This striking sculpture by the American sculptor Dale Chihuly was first unveiled in Mayfair’s Berkeley Square on the 3rd April 2014, and it’s still attracting attention a month later.
Made of 1,573 hand-blown glass elements, the 5.5m high installation weighs around 2,000 kilos.
The piece was installed over five days and makes a particularly splendid sight in Berkeley Square at night when it is illuminated.
Unfortunately, I didn’t get chance to see it at night, but here’s some photos taken yesterday afternoon.
A bit about the artist:
Born in 1941 in Tacoma, Washington, Dale Chihuly was introduced to glass while studying interior design at the University of Washington. After graduating in 1965, Chihuly enrolled in the first glass program in the country, at the University of Wisconsin. He continued his studies at the Rhode Island School of Design (RISD), where he later established the glass program and taught for more than a decade.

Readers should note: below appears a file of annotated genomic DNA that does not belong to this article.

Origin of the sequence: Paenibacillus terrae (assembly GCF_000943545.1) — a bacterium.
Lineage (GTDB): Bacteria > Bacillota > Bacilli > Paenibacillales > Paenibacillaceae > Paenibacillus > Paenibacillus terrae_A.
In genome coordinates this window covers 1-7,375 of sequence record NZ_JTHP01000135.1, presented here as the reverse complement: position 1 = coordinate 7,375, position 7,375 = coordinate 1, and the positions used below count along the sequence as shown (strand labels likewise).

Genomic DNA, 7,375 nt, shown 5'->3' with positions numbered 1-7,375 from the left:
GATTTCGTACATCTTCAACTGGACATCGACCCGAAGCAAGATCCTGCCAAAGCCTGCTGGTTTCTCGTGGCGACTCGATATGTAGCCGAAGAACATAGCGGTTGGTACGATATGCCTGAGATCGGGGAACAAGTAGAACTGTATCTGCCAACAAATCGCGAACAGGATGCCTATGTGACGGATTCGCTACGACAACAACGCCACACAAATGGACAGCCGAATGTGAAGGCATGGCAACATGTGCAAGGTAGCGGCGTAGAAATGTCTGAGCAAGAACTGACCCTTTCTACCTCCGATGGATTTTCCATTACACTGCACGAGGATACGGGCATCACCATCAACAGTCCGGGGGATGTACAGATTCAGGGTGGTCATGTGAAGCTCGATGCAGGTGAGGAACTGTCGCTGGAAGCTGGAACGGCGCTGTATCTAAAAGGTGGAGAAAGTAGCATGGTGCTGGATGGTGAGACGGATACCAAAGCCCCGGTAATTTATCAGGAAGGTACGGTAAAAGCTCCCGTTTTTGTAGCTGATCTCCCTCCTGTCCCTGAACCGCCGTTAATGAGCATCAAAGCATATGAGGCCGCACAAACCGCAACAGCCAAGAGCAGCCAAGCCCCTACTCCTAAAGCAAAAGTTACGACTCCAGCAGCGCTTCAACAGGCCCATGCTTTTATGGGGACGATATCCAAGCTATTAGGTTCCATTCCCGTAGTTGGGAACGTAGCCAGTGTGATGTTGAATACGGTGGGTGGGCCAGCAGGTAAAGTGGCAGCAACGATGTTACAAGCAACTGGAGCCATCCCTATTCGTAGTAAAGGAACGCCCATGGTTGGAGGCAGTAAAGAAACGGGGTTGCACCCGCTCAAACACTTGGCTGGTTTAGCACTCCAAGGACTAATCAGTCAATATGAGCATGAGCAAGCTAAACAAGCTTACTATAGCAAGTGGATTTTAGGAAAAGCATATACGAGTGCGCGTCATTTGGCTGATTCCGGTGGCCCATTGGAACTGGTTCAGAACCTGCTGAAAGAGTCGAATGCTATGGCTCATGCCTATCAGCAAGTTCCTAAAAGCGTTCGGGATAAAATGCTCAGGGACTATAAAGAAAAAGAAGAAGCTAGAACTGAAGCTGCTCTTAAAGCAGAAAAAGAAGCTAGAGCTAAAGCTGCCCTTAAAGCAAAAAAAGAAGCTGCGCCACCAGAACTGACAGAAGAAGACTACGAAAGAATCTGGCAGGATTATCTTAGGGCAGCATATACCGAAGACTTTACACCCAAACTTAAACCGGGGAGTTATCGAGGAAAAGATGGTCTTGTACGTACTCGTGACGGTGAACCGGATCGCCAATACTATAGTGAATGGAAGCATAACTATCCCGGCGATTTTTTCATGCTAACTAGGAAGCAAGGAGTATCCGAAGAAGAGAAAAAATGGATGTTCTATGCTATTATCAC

In 1968, after receiving a Fulbright Fellowship, he went to work at the Venini glass factory in Venice. There he observed the team approach to blowing glass, which is critical to the way he works today. In 1971, Chihuly cofounded Pilchuck Glass School in Washington State. With this international glass center, Chihuly has led the avant-garde in the development of glass as a fine art.
His work is included in more than 200 hundred museum collections worldwide. He has been the recipient of many awards, including twelve honorary doctorates and two fellowships from the National Endowment for the Arts.
Read more about Dale Chihuly on his website.